Sejanus His Fall

From Wikipedia, the free encyclopedia
Jump to: navigation, search
Title page of the 1616 folio edition, with list of actors opposite

Sejanus His Fall, a 1603 play by Ben Jonson, is a tragedy about Lucius Aelius Seianus, the favourite of the Roman emperor Tiberius.

Sejanus His Fall was performed at court in 1603, and at the Globe Theatre in 1604. The latter performance was a failure. According to Jonson, an unnamed co-author "had good share" in the version of the play as it was "acted on the public stage". For reasons unknown the play was accused of promoting "popery and treason". Jonson was questioned, but no action was taken.

Jonson published the play in a revised version, replacing the contributions of his co-author with his own words. The published version was accompanied by copious marginal notes citing its historical sources, in quarto in 1605 and in folio in 1616.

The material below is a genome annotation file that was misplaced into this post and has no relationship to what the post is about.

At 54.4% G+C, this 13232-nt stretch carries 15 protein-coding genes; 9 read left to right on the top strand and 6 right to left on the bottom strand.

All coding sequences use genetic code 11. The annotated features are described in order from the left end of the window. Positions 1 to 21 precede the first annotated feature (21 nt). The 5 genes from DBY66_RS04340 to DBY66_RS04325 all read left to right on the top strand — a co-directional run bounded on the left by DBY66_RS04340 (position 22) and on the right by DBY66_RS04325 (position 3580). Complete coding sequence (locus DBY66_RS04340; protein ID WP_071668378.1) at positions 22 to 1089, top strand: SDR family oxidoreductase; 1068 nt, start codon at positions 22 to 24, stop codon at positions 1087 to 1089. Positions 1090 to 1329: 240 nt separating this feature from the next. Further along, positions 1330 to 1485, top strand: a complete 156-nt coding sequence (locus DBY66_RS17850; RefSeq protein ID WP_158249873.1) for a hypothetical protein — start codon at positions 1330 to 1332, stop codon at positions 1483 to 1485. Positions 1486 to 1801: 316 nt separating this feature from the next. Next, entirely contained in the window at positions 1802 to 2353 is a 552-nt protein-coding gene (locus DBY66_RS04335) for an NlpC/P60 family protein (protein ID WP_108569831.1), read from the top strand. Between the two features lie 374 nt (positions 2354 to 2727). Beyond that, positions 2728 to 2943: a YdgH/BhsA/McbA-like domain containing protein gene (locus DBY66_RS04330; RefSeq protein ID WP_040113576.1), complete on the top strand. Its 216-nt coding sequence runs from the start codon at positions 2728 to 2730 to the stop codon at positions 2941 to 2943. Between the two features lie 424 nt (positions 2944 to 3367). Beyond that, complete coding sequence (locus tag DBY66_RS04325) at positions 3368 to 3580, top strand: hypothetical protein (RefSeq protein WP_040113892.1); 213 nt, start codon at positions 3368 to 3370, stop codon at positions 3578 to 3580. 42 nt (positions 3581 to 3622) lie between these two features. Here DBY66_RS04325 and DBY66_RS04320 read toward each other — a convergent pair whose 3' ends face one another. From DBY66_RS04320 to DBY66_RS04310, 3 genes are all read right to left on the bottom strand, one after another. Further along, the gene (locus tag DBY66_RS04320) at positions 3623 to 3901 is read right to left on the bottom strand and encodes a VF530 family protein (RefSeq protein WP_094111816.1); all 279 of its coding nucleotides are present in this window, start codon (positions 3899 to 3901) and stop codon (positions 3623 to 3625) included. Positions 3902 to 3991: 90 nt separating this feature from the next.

Stage history[edit]

Sejanus His Fall was first performed by the King's Men in 1603, probably at court in the winter of that year.[1] In 1604 it was produced at the Globe Theatre. The play's reception in 1603 is unrecorded, but the 1604 performance at the Globe was "hissed off the stage".[2] According to Park Honan, Shakespeare's own later Roman works carefully avoided "Sejanus's clotted style, lack of irony, and grinding moral emphasis."[3]

The published cast list in Jonson's 1616 folio identifies the principal actors as Richard Burbage, Augustine Phillips, William Sly, John Lowin, William Shakespeare, John Heminges, Henry Condell, and Alexander Cooke (listed in that order). It is not known which parts were played by which actors. David Grote argues that the published list probably mixes two separate productions, as Lowin did not join the King's Men until after the first production. However Grote suggests that the most likely roles for these performers can be identified: